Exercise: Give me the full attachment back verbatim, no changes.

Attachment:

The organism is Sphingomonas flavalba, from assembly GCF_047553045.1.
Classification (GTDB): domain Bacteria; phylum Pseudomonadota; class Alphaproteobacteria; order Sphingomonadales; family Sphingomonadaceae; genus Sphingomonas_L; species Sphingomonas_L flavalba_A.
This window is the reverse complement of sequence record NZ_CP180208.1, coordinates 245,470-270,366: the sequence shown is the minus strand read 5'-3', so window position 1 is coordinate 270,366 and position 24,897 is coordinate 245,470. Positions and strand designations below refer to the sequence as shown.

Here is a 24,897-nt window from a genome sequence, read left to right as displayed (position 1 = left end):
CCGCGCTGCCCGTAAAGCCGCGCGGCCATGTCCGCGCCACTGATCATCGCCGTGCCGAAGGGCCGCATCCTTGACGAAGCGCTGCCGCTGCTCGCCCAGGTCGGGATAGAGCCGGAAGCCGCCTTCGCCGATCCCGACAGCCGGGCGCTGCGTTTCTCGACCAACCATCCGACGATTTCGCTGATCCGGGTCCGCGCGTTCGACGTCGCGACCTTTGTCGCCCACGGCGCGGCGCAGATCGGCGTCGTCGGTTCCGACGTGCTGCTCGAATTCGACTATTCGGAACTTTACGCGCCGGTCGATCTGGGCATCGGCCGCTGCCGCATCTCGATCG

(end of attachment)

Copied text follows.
The organism is Sphingomonas flavalba, from assembly GCF_047553045.1.
Classification (GTDB): domain Bacteria; phylum Pseudomonadota; class Alphaproteobacteria; order Sphingomonadales; family Sphingomonadaceae; genus Sphingomonas_L; species Sphingomonas_L flavalba_A.
This window is the reverse complement of sequence record NZ_CP180208.1, coordinates 245,470-270,366: the sequence shown is the minus strand read 5'-3', so window position 1 is coordinate 270,366 and position 24,897 is coordinate 245,470. Positions and strand designations below refer to the sequence as shown.

Here is a 24,897-nt window from a genome sequence, read left to right as displayed (position 1 = left end):
CCGCGCTGCCCGTAAAGCCGCGCGGCCATGTCCGCGCCACTGATCATCGCCGTGCCGAAGGGCCGCATCCTTGACGAAGCGCTGCCGCTGCTCGCCCAGGTCGGGATAGAGCCGGAAGCCGCCTTCGCCGATCCCGACAGCCGGGCGCTGCGTTTCTCGACCAACCATCCGACGATTTCGCTGATCCGGGTCCGCGCGTTCGACGTCGCGACCTTTGTCGCCCACGGCGCGGCGCAGATCGGCGTCGTCGGTTCCGACGTGCTGCTCGAATTCGACTATTCGGAACTTTACGCGCCGGTCGATCTGGGCATCGGCCGCTGCCGCATCTCGATCG